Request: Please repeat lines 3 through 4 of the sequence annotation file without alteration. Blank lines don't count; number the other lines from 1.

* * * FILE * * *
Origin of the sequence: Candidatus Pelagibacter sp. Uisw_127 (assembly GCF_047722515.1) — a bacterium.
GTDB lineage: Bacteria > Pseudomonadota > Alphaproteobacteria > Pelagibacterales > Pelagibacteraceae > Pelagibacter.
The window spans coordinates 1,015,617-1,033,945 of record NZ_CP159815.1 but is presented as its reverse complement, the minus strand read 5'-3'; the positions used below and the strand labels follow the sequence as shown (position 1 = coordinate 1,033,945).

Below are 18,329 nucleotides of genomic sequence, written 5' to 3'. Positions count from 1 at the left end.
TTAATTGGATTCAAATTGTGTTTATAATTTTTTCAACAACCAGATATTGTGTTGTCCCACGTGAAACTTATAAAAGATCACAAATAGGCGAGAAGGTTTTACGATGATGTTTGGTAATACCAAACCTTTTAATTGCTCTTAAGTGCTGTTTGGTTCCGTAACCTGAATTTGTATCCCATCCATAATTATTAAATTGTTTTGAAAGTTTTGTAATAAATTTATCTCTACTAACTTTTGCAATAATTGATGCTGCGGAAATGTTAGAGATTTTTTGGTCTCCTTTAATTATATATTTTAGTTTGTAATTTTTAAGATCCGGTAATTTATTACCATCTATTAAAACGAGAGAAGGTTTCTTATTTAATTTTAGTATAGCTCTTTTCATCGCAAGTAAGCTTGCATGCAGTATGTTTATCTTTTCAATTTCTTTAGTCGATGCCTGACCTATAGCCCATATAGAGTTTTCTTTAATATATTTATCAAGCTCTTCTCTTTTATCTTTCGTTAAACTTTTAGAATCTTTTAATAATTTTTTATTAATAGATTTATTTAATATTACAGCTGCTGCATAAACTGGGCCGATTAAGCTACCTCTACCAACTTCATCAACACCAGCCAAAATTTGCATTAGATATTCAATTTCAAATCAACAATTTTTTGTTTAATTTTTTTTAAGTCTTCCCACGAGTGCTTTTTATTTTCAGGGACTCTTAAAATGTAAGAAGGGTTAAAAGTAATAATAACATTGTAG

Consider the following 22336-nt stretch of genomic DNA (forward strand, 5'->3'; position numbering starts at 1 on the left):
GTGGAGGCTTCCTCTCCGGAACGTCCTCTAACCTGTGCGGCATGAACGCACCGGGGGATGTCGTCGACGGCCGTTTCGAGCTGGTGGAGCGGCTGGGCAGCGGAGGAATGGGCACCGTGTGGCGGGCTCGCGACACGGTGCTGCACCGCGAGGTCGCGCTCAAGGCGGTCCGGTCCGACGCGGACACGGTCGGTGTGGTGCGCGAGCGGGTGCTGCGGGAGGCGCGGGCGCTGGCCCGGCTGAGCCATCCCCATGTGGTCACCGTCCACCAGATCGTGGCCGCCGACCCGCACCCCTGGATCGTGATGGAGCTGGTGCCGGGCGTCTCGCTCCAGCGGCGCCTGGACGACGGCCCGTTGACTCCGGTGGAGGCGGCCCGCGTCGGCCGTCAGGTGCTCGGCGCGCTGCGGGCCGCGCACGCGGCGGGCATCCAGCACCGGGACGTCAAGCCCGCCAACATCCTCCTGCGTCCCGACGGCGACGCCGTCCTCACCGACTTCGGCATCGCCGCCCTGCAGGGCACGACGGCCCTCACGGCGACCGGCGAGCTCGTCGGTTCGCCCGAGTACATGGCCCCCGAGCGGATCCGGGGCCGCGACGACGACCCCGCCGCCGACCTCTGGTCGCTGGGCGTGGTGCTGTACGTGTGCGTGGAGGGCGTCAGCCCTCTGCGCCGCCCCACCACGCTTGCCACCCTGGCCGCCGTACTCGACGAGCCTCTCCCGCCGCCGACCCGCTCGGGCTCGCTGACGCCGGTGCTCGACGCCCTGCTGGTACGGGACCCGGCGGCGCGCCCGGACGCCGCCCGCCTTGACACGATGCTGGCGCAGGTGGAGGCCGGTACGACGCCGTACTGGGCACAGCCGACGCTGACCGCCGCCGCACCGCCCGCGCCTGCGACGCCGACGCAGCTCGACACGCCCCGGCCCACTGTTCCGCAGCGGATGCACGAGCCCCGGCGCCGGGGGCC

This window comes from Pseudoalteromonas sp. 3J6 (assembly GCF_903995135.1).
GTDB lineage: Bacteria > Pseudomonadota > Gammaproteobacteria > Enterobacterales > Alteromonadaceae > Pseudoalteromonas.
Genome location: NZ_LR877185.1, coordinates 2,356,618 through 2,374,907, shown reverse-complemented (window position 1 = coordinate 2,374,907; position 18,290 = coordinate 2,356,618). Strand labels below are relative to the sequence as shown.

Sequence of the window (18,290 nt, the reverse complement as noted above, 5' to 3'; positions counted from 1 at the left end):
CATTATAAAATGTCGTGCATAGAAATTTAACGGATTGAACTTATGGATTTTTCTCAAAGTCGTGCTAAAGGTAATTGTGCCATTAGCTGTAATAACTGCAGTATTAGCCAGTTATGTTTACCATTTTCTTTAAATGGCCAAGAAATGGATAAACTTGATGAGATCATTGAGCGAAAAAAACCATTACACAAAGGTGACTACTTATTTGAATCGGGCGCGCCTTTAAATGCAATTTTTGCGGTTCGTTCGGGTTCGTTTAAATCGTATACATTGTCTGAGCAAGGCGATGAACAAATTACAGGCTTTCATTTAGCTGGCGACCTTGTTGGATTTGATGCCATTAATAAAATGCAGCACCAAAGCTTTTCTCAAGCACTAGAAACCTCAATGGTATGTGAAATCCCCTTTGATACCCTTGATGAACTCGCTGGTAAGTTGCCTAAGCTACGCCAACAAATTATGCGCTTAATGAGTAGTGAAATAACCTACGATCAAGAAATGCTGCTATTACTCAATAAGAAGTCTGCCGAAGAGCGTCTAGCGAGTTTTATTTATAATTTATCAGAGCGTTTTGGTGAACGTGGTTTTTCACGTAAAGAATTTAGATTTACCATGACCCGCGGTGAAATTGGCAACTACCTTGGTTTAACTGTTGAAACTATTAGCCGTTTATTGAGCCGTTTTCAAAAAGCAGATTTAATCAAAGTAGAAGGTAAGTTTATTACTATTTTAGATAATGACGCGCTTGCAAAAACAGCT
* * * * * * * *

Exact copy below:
The window spans coordinates 1,015,617-1,033,945 of record NZ_CP159815.1 but is presented as its reverse complement, the minus strand read 5'-3'; the positions used below and the strand labels follow the sequence as shown (position 1 = coordinate 1,033,945).

Below are 18,329 nucleotides of genomic sequence, written 5' to 3'. Positions count from 1 at the left end.